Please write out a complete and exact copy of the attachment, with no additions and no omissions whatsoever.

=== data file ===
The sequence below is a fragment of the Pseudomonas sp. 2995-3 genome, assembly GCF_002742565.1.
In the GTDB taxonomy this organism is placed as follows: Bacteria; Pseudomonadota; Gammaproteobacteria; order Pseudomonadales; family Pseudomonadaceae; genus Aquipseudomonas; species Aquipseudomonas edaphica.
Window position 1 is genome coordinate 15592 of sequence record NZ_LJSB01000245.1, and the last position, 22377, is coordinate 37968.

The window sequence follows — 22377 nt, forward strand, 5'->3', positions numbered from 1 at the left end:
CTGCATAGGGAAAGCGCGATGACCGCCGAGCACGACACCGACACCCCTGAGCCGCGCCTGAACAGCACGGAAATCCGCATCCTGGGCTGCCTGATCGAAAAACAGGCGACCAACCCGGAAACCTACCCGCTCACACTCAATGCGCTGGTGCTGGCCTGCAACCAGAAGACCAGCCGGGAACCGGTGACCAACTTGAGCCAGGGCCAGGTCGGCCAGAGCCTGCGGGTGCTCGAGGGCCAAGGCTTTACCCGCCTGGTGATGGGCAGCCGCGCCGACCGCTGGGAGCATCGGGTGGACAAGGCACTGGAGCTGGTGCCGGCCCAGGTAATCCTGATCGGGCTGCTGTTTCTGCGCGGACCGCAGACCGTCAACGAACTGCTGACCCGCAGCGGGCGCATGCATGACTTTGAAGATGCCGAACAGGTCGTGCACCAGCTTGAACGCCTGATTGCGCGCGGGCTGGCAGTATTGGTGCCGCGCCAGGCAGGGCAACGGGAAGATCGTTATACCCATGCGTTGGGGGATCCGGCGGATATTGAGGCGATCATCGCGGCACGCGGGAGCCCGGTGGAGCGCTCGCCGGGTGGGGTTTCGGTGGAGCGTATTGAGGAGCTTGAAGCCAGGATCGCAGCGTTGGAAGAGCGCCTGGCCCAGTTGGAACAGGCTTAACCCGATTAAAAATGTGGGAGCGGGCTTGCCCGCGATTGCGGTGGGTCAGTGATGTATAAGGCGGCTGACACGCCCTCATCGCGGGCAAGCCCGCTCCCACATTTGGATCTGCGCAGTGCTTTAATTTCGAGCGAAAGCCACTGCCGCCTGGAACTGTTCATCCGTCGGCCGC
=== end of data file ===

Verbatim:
The sequence below is a fragment of the Pseudomonas sp. 2995-3 genome, assembly GCF_002742565.1.
In the GTDB taxonomy this organism is placed as follows: Bacteria; Pseudomonadota; Gammaproteobacteria; order Pseudomonadales; family Pseudomonadaceae; genus Aquipseudomonas; species Aquipseudomonas edaphica.
Window position 1 is genome coordinate 15592 of sequence record NZ_LJSB01000245.1, and the last position, 22377, is coordinate 37968.

The window sequence follows — 22377 nt, forward strand, 5'->3', positions numbered from 1 at the left end:
CTGCATAGGGAAAGCGCGATGACCGCCGAGCACGACACCGACACCCCTGAGCCGCGCCTGAACAGCACGGAAATCCGCATCCTGGGCTGCCTGATCGAAAAACAGGCGACCAACCCGGAAACCTACCCGCTCACACTCAATGCGCTGGTGCTGGCCTGCAACCAGAAGACCAGCCGGGAACCGGTGACCAACTTGAGCCAGGGCCAGGTCGGCCAGAGCCTGCGGGTGCTCGAGGGCCAAGGCTTTACCCGCCTGGTGATGGGCAGCCGCGCCGACCGCTGGGAGCATCGGGTGGACAAGGCACTGGAGCTGGTGCCGGCCCAGGTAATCCTGATCGGGCTGCTGTTTCTGCGCGGACCGCAGACCGTCAACGAACTGCTGACCCGCAGCGGGCGCATGCATGACTTTGAAGATGCCGAACAGGTCGTGCACCAGCTTGAACGCCTGATTGCGCGCGGGCTGGCAGTATTGGTGCCGCGCCAGGCAGGGCAACGGGAAGATCGTTATACCCATGCGTTGGGGGATCCGGCGGATATTGAGGCGATCATCGCGGCACGCGGGAGCCCGGTGGAGCGCTCGCCGGGTGGGGTTTCGGTGGAGCGTATTGAGGAGCTTGAAGCCAGGATCGCAGCGTTGGAAGAGCGCCTGGCCCAGTTGGAACAGGCTTAACCCGATTAAAAATGTGGGAGCGGGCTTGCCCGCGATTGCGGTGGGTCAGTGATGTATAAGGCGGCTGACACGCCCTCATCGCGGGCAAGCCCGCTCCCACATTTGGATCTGCGCAGTGCTTTAATTTCGAGCGAAAGCCACTGCCGCCTGGAACTGTTCATCCGTCGGCCGC